Sunday, February 27, 2011

Monday, February 21, 2011

The Folks Back Home Are Making Me Proud!

May 1933: Hitler Abolishes Unions

On May 2nd, 1933, the day after Labor day, Nazi groups occupied union halls and labor leaders were arrested.  Trade Unions were outlawed by Adolf Hitler, while collective bargaining and the right to strike was abolished.  This was the beginning of a consolidation of power by the fascist regime which systematically wiped out all opposition groups, starting with unions, liberals, socialists, and communists using Himmler’s state police.

First of all, assaulting the rights of workers to collectively bargain has absolutely nothing to do with any immediate budgetary issues. It does however have everything to do with ending one of the basic rights of labor to organize.

Second, and more importantly, the budget “crisis” in Wisconsin is both exaggerated and created in part by the new Republican power base as a tool to attack political opponents. Walker decreased state revenue when he enacted tax cuts for the rich and big corporations, who are not surprisingly large campaign donors for his political campaign.
The ball is rolling:
And tonight here in Sacramento


Saturday, February 19, 2011

Great News for the Whales

[click image]

Captain Paul Watson and the Sea Shepard fleet have caused the Japanese whalers to abandon their Scientific Research Hunt in the Southern Ocean Whale Sanctuary:
On Friday, Japan said it was bringing home its four whaling ships, weeks before the usual end of the annual cull in mid-March, citing the need to protect their crew from Sea Shepherd's sustained harassment.

Japan -- which hunts the ocean giants under a loophole to a global ban that permits lethal "scientific research" -- has killed 172 whales this season, only about a fifth of its target, the fisheries agency said.

Foreign Minister Seiji Maehara said Tokyo had summoned the Australian, New Zealand and Dutch ambassadors and made "a strong request to take effective measures to avoid the recurrence of Sea Shepherd's obstructionist activities".
Australia -- which last year launched legal action against Japan's whaling programme at the International Court of Justice -- and New Zealand earlier on Friday said they hoped Japan had given up whaling for good.
Japan has long defended whaling as part of the island nation's culture and makes no secret of the fact that the meat ends up in restaurants.

Tomoaki Nakao, the mayor of Shimonoseki, the port from where the whaling ships leave each year, said: "I want Japan to maintain a firm stand and continue appealing to the world about the legitimacy" of scientific whaling.
Just what is legitimate about killing whales in a sanctuary for food and calling it scientific study?


Latin America urges Japan to stop whaling!

The Sea Shepherd Conservation Society


Saturday, February 12, 2011


[photo merge by Kae]

Here they go again, tinkering with the genetics of one of our food sources for the benefit of corporations. A new genetically modified corn has been approved for use in the United States by the Department of Agriculture. In addition the FDA has also certified it safe for human consumption. It has already been approved for use in Canada and Japan among a number of other countries.

Manufactured by the Swiss company Syngenta, the corn named Enogen contains a microbial gene which causes it to produce the enzyme alpha-amylase, a compound which currently must be added to the corn during the fermentation process to produce ethanol. The presence of the enzyme in the corn at the time of milling jump starts the process of turning the starch to sugar.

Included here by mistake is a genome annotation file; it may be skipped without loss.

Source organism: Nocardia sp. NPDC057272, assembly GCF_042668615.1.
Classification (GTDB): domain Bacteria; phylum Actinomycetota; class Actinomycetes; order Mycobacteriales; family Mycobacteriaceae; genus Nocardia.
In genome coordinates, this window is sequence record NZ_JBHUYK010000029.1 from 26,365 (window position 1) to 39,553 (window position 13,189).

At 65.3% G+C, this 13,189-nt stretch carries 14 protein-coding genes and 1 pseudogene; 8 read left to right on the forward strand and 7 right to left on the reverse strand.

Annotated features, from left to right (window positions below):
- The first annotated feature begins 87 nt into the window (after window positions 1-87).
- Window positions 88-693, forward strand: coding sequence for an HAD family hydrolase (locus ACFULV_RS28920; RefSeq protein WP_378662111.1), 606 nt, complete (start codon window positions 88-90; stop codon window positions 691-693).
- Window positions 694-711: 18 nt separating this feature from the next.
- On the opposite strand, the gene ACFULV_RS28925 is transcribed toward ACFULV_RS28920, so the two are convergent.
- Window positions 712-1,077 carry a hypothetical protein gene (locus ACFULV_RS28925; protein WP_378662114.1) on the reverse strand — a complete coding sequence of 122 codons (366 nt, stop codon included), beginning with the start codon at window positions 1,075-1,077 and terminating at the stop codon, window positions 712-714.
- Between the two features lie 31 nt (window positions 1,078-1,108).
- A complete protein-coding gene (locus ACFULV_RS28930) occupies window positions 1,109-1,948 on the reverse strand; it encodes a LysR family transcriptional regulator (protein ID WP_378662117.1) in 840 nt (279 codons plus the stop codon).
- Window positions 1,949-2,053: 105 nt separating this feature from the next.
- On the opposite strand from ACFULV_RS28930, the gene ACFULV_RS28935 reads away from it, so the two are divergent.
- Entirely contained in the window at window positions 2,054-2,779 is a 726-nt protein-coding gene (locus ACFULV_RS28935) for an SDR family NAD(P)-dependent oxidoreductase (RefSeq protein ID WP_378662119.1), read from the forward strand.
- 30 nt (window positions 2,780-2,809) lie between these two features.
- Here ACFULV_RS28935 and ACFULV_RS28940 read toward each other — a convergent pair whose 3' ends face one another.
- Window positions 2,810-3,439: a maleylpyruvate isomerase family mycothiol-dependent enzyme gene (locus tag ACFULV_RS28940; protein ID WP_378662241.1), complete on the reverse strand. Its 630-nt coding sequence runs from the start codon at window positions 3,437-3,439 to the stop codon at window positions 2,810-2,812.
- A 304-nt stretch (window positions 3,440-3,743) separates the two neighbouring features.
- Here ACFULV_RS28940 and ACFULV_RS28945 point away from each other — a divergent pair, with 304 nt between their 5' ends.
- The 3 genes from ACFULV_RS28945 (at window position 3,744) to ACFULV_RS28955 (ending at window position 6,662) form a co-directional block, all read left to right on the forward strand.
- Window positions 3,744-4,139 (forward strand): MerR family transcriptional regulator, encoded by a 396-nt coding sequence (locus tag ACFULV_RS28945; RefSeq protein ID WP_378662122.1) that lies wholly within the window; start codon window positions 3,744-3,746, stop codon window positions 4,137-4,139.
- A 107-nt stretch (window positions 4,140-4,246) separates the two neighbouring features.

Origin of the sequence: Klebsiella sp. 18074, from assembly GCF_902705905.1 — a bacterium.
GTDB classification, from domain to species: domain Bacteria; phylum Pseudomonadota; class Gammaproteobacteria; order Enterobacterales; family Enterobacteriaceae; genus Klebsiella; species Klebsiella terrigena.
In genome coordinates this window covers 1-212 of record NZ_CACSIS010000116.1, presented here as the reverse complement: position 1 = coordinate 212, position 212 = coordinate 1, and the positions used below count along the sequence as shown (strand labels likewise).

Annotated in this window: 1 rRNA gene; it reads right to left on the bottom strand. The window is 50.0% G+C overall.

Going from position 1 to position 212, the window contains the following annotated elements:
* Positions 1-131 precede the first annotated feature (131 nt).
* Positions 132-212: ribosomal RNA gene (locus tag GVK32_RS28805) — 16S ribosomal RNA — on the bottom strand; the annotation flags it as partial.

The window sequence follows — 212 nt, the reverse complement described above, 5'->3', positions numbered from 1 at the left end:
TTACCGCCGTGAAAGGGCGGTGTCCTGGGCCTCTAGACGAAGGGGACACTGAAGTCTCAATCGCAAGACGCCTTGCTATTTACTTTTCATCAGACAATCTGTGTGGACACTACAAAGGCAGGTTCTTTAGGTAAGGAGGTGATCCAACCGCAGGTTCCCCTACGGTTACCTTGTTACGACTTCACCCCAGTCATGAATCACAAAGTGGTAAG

Not everybody is happy about this - from the New York Times:
The decision, announced Friday, came in the face of objections from corn millers and others in the food industry, who warned that if the industrial corn cross-pollinated with or were mixed with corn used for food, it could lead to crumbly corn chips, soggy cereal, loaves of bread with soupy centers and corn dogs with inadequate coatings.

“If this corn is comingled with other corn, it will have significant adverse impacts on food product quality and performance,” the North American Millers’ Association said in a statement on Friday.
The North American Millers’ Association, representing 43 companies including General Mills and Con-Agra, also claims that Syngenta's own research shows that as little as one kernel of Enogen in 10,000 normal kernels could weaken the corn starch enough to interfere with food processing operations. They are also fearful of recalls and distribution disruptions should it enter the food stream.

The Union of Concerned Scientists is also worried:
“This is StarLink all over again,” said Margaret Mellon of the Union of Concerned Scientists. She was referring to the situation in 2000 when a genetically modified corn approved only for animal use got into the human food supply, prompting huge recalls and disrupting American exports.
The Center for Food Safety is also preparing to sue:
The group persuaded a court to temporarily revoke the approvals of the biotech alfalfa and sugar beets because the Agriculture Department had not done a full environmental impact statement. The department, which has been reviewing Syngenta’s application since 2005, did not prepare such a statement for Syngenta’s corn.
In the end the supposed benefits of this product, an 8% increase in production and 8% decrease in natural gas consumption are certainly not worth the risk.

It's time to go back to whole, organic foods and stop mutating our food sources!

Tuesday, February 08, 2011

Sunday, February 06, 2011